Multiple Sclerosis Society
Researchers hope that stem cell research will lead to therapies to treat disease or repair damaged tissue. But as with all science, this research raises as many questions as there are answers. The use of stem cells raises complex ethical issues which continue to be widely debated. This page provides a short introduction to the scientific and moral questions.
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What are stem cells and where do they come from?
Stem cells are unique, firstly because they can keep reproducing themselves, and secondly because they have the potential to develop into many different types of cell - from kidney cells, to brain cells to skin.
Stem cells are found in large numbers in embryos and some parts of the foetus (e.g. in umbilical cord blood) and in much smaller numbers in adult tissue. Researchers still don't know which source is the best.
Some think embryonic stem cells (ESCs) hold more promise because they have the potential to give rise to every type of cell in the body. These cells are also easier to isolate and grow in the laboratory.
Others think adult stem cells (ASCs) have important advantages, even though they can only develop into a few cell types. ASCs are less likely to form a tumour after transplant. It might also be possible to use stem cells isolated from an individual patient. These cells would not then be rejected by the person's immune system. Using ASCs also avoids the ethical problems of researching on human embryos.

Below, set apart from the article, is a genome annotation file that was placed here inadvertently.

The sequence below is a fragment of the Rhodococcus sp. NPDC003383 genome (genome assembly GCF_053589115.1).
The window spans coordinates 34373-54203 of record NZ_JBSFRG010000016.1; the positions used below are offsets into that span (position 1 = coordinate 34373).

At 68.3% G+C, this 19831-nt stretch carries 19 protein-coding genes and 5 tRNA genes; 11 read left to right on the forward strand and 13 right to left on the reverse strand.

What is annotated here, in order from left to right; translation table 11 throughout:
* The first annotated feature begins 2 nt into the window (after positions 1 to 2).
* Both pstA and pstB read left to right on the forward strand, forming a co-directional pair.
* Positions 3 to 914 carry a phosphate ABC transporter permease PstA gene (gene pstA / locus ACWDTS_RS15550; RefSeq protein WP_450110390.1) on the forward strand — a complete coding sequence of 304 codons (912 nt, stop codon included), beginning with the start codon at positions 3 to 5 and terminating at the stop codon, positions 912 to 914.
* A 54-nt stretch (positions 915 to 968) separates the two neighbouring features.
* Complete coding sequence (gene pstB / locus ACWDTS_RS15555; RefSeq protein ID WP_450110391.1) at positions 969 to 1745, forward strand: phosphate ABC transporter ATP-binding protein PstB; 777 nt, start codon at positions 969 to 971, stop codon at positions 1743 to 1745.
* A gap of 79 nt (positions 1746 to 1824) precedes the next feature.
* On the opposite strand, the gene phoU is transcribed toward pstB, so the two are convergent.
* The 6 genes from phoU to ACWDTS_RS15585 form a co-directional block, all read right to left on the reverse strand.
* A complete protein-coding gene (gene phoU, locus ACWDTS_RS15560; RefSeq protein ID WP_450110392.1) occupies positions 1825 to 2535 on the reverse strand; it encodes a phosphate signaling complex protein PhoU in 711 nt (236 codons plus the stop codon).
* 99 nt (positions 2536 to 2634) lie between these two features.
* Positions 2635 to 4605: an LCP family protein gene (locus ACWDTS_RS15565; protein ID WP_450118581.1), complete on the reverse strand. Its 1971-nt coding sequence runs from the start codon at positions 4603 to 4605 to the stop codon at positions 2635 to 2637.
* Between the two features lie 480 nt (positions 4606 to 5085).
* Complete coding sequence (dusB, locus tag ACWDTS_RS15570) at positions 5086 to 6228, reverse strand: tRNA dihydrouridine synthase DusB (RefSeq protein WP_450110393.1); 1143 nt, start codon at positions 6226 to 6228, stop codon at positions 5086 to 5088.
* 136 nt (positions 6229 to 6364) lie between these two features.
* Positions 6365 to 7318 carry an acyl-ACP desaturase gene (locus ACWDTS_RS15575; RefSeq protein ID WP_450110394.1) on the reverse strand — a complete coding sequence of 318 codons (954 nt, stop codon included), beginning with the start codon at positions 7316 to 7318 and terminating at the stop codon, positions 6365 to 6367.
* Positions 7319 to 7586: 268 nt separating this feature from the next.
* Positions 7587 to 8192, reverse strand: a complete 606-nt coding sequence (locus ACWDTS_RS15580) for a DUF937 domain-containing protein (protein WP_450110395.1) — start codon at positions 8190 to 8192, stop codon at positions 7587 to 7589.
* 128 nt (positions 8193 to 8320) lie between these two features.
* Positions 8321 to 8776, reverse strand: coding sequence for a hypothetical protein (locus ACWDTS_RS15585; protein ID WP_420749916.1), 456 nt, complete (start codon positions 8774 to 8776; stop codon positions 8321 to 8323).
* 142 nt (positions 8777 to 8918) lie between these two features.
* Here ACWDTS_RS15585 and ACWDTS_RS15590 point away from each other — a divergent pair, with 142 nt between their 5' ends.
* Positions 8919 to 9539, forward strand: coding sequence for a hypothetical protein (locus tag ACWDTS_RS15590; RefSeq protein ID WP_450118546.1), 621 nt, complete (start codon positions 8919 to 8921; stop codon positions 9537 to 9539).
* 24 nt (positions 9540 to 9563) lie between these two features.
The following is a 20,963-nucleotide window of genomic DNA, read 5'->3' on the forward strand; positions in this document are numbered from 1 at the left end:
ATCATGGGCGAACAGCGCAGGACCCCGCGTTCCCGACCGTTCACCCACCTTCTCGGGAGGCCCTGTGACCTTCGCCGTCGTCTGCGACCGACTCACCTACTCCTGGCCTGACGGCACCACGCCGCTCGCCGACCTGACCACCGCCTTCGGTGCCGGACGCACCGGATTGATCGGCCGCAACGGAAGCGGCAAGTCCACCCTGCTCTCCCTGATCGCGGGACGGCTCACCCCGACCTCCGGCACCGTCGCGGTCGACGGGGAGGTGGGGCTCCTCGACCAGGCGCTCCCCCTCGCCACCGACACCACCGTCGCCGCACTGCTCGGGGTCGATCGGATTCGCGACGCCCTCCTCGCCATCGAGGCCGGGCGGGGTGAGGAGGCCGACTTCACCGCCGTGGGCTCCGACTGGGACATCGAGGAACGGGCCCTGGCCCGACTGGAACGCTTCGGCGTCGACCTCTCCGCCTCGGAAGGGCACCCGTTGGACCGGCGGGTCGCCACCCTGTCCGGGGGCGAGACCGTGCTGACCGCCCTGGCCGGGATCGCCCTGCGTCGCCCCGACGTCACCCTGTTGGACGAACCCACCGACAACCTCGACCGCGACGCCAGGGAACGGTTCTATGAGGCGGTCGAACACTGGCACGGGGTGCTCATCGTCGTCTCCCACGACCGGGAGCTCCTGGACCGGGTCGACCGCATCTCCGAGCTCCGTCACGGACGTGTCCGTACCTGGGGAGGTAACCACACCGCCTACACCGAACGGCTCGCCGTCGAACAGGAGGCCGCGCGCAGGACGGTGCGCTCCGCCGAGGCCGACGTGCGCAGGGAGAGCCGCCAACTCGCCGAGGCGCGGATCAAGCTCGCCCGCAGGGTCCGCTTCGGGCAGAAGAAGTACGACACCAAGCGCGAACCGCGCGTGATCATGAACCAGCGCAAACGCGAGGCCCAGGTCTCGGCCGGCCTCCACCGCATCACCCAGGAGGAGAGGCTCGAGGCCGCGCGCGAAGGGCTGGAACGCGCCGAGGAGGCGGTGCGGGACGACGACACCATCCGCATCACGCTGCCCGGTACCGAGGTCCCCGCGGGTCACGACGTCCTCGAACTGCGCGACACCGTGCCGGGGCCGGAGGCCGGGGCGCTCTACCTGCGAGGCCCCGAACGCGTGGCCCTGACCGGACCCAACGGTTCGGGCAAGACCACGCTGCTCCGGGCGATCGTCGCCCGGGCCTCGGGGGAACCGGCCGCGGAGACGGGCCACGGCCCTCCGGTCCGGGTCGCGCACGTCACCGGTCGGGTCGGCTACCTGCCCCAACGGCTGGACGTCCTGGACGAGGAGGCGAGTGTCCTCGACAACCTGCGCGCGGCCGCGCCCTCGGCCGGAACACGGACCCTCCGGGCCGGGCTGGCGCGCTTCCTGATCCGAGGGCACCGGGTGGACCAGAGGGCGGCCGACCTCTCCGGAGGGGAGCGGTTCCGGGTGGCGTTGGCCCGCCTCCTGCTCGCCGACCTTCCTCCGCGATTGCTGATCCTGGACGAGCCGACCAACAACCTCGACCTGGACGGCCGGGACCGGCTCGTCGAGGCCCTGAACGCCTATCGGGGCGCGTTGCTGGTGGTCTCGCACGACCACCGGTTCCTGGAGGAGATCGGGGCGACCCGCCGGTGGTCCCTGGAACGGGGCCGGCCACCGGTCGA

Why are stem cells important?
If it were possible to grow any type of cell in the laboratory, they could be used to treat the damage caused by injury or disease. It is very unlikely that stem cells will be used to grow whole organs like a kidney, but transplants of cells might be able to repair patches of damage. For example, nerve cells could be used to repair spinal injuries or treat Parkinson's disease; pancreas cells could be used to treat diabetes and heart cells could be used to repair the damage caused by a heart attack.
What are the ethical issues?
Few people are concerned about research on ASCs. However, some people believe that using human embryos for research is unethical on the grounds that human embryos have a right to life from the moment of conception. They would not like to see any research on ESCs. Others believe that it would be morally wrong to stop this kind of research, because it has the potential alleviate the suffering of many people.
The law in the UK takes the middle ground. It allows research to go ahead, but recognises that embryos have special status, and puts restrictions on what type of research can be carried out. Researchers need a license to do this work. So far only two laboratories in the UK have been given permission. They work on cells that have come from unused embryos following IVF. These cells can only be used for research if both parents' give consent.
What is the status of current stem cell research?
The majority of stem cell research is based on animal cells. It is still trying to answer fundamental questions like:
In theory, stem cells could be used to grow:
It will be very many years before stem cell treatments become a reality. A lot more research still needs to be done. In particular, researchers still need to solve problems like:
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